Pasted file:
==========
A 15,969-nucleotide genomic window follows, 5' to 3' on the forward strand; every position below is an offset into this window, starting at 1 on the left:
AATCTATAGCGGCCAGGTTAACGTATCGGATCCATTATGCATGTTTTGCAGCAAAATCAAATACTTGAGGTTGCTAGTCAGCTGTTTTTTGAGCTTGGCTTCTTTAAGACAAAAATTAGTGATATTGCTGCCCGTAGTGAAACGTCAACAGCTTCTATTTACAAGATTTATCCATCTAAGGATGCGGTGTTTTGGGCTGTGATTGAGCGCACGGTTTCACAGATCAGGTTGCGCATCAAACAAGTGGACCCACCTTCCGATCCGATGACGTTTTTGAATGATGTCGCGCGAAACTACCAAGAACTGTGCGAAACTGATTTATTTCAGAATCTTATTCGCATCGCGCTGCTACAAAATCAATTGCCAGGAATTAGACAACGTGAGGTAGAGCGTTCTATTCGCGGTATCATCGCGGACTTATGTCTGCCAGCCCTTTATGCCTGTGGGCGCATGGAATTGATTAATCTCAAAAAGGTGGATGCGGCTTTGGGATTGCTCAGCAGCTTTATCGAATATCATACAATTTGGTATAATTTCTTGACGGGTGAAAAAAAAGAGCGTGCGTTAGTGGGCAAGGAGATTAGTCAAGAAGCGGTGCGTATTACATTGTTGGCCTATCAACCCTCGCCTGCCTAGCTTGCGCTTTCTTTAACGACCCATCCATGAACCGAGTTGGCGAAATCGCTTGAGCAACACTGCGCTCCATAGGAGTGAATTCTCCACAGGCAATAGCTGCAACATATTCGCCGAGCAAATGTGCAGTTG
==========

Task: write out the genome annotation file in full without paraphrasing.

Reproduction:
A 15,969-nucleotide genomic window follows, 5' to 3' on the forward strand; every position below is an offset into this window, starting at 1 on the left:
AATCTATAGCGGCCAGGTTAACGTATCGGATCCATTATGCATGTTTTGCAGCAAAATCAAATACTTGAGGTTGCTAGTCAGCTGTTTTTTGAGCTTGGCTTCTTTAAGACAAAAATTAGTGATATTGCTGCCCGTAGTGAAACGTCAACAGCTTCTATTTACAAGATTTATCCATCTAAGGATGCGGTGTTTTGGGCTGTGATTGAGCGCACGGTTTCACAGATCAGGTTGCGCATCAAACAAGTGGACCCACCTTCCGATCCGATGACGTTTTTGAATGATGTCGCGCGAAACTACCAAGAACTGTGCGAAACTGATTTATTTCAGAATCTTATTCGCATCGCGCTGCTACAAAATCAATTGCCAGGAATTAGACAACGTGAGGTAGAGCGTTCTATTCGCGGTATCATCGCGGACTTATGTCTGCCAGCCCTTTATGCCTGTGGGCGCATGGAATTGATTAATCTCAAAAAGGTGGATGCGGCTTTGGGATTGCTCAGCAGCTTTATCGAATATCATACAATTTGGTATAATTTCTTGACGGGTGAAAAAAAAGAGCGTGCGTTAGTGGGCAAGGAGATTAGTCAAGAAGCGGTGCGTATTACATTGTTGGCCTATCAACCCTCGCCTGCCTAGCTTGCGCTTTCTTTAACGACCCATCCATGAACCGAGTTGGCGAAATCGCTTGAGCAACACTGCGCTCCATAGGAGTGAATTCTCCACAGGCAATAGCTGCAACATATTCGCCGAGCAAATGTGCAGTTG